They are very inconsistent though, interested in the music, then they’re not. It must make it very difficult to decide what to do next?
You have to just prepare all the time, and work and hope for the best.
You was in a vry similar position in 1979?
Same way, same way, it’s no different. You just have to bear it. You put out the right works… I don’t know. Certain companies do keep making the same mistakes – it’s like they don’t know. They do know, companies like Island don’t guess. A company that can find groups like Bob Marley and the Wailers, – you name it, some nice artists, they’re not making many mistakes.
Yet Island apparently spent a million dollars on making a video for Grace Jones – imagine what you could do with that.
Even half a million! even a quarter, even 10% of it.
You’ve been in the business a long time, when did you start?
In ’72 – with a group – Time Unlimited, we did a song Psalm 23, The Lord’s Prayer, for Lee Perry. The group was made up of, Glassford Manning, Orville Smith, Junior Marshall and sometimes Hugo Blackwood. I knew Chris Blackwell even then, as a little youth, but like in those times him never penetrate me yet. Chris is a man who know it, and he’s a iry youth too. He’s only got around to doing part of the work now, more time a certain thing will a slip through. If I had five minutes to sit down with Chris and talk to him…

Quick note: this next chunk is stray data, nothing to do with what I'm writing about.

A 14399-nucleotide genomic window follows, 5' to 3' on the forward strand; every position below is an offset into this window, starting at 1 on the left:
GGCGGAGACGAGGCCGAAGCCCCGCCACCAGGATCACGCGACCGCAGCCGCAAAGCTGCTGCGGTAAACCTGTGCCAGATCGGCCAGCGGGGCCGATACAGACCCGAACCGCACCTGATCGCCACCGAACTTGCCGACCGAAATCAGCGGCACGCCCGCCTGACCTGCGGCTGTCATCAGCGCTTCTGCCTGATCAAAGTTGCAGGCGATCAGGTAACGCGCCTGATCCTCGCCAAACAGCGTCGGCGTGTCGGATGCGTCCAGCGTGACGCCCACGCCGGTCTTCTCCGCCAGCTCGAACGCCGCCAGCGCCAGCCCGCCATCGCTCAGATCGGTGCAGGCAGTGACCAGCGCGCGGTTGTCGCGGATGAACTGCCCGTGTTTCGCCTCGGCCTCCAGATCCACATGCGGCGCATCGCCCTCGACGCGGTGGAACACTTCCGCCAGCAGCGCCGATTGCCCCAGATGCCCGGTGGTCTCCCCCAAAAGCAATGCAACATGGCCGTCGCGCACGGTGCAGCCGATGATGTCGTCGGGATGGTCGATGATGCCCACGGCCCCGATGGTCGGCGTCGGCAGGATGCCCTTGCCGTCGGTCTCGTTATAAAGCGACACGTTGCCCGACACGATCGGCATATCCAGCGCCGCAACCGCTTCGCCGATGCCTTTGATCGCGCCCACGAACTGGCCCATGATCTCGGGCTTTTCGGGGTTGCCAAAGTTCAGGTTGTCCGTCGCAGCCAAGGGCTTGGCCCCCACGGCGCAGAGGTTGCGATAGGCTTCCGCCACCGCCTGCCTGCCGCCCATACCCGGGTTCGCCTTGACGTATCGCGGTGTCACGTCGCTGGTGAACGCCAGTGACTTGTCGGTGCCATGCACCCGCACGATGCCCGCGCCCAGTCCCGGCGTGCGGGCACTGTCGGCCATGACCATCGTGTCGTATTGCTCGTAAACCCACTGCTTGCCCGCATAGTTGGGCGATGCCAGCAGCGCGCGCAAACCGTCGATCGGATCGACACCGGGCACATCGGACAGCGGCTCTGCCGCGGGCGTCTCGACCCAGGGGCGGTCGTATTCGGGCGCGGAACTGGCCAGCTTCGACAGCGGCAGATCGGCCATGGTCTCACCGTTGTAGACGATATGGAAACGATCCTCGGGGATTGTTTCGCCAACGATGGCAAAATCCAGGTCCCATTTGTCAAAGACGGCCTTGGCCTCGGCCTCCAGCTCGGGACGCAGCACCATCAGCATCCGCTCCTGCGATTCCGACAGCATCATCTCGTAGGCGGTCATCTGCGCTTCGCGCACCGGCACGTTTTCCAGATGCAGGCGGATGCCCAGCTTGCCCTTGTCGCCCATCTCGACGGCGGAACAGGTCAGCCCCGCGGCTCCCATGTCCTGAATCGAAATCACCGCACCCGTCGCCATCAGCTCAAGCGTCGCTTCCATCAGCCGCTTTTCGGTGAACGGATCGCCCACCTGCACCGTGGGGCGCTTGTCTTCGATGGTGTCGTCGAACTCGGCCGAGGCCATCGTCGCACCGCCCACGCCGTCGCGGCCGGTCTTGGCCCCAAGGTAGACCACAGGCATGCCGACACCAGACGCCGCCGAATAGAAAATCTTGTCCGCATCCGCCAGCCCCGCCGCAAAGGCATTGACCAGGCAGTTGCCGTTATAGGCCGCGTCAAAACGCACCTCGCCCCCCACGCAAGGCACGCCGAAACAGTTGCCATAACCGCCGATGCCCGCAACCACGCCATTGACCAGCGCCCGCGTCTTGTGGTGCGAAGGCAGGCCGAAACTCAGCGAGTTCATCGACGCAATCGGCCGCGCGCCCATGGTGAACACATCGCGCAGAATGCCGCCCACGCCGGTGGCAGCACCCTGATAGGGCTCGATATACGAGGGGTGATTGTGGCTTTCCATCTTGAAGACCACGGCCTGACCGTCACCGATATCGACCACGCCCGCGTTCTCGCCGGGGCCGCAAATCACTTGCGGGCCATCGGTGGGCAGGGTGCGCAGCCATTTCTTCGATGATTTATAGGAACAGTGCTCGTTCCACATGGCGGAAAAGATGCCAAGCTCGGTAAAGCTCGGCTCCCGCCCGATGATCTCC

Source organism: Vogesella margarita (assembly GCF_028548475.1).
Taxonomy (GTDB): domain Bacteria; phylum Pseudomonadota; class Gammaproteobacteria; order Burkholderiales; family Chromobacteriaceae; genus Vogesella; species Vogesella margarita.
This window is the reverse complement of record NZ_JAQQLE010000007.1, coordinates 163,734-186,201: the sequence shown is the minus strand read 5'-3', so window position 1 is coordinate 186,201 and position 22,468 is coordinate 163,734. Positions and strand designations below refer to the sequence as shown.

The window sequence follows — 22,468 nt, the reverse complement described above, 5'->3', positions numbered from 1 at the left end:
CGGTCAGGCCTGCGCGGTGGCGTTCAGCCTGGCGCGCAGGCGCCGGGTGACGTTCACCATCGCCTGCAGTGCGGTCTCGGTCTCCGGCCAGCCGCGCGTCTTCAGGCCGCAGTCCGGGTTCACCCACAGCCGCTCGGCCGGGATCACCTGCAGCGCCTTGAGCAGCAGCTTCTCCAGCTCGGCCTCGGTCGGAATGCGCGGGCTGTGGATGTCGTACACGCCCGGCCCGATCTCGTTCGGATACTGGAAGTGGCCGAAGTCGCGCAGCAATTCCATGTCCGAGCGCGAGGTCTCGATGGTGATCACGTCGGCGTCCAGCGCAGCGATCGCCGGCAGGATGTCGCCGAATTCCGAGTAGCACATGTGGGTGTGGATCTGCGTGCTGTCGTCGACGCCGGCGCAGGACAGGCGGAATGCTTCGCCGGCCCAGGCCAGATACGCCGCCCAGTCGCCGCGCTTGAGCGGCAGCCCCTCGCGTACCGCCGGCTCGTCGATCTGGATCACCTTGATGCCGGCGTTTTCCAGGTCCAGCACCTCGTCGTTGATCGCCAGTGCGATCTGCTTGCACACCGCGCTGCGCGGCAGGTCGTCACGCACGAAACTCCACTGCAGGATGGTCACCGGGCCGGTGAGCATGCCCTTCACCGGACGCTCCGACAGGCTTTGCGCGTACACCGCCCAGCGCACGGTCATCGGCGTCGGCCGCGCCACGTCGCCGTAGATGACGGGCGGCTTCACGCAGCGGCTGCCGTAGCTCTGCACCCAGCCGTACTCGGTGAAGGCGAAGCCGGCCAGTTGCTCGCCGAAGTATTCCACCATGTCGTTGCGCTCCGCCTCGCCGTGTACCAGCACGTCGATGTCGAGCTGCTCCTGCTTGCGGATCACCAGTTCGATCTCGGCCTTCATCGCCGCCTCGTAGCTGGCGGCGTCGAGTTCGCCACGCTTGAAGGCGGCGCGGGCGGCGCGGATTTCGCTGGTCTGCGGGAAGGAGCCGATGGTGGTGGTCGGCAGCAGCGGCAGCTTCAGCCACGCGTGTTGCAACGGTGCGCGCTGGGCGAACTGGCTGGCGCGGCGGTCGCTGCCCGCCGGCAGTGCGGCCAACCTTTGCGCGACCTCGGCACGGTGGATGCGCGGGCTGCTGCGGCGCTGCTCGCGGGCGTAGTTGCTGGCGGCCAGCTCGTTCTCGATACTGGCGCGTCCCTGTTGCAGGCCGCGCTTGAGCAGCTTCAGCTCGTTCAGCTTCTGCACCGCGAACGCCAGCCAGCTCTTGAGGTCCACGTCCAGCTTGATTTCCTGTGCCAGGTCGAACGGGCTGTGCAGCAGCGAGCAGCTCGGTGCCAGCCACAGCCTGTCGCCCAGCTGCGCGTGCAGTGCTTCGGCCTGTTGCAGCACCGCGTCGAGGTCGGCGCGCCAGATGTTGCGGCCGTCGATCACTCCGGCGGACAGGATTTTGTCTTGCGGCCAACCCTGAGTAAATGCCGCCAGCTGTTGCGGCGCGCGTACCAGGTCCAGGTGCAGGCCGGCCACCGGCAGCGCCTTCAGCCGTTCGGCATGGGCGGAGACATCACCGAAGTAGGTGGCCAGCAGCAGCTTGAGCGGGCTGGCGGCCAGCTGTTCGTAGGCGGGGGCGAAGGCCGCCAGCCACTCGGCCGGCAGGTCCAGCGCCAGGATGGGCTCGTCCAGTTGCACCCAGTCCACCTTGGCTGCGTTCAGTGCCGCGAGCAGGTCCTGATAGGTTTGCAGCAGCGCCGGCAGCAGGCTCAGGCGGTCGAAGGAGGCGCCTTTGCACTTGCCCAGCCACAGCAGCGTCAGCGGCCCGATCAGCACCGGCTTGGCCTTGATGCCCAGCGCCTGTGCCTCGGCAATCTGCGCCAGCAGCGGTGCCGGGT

Perhaps Chris Blackwell is too familiar with the music, and that tends to breed contempt.
I don’t really know about that, he can see it and he knows it.
After Time Unlimited you worked with the Heavenly Singers?
Yeah, I was lead singer with them, but because of Upsetter – Scratch, we couldn’t let him know that we was doing it for Rupie Edwards, because Scratch, still have a special love for I still. We make about two LP’s for Scratch, and Boris Gardiner wrote a song that I sang solo Crime And Violence something like that – ‘No need to buy a newspaper anymore, crime and violence will fill our streets by the score.’ – a bad song.
What happened to that music, who’s got it?
Scratch, still have them, some guy did get some tape from him, Sons Of Slaves that was a track, and African Sound, and Reaction.
Larry Lawrence issued that tune on Ethnic Fight on 7″.
Well, with Larry Lawrence it was with the Wailers, when we went back over it. Larry Lawrence asked me to sing it over – Reaction.
You started working with Dennis Brown, after the group broke up? Me and D.Brown used to move as two little youth, and Niney the Observer.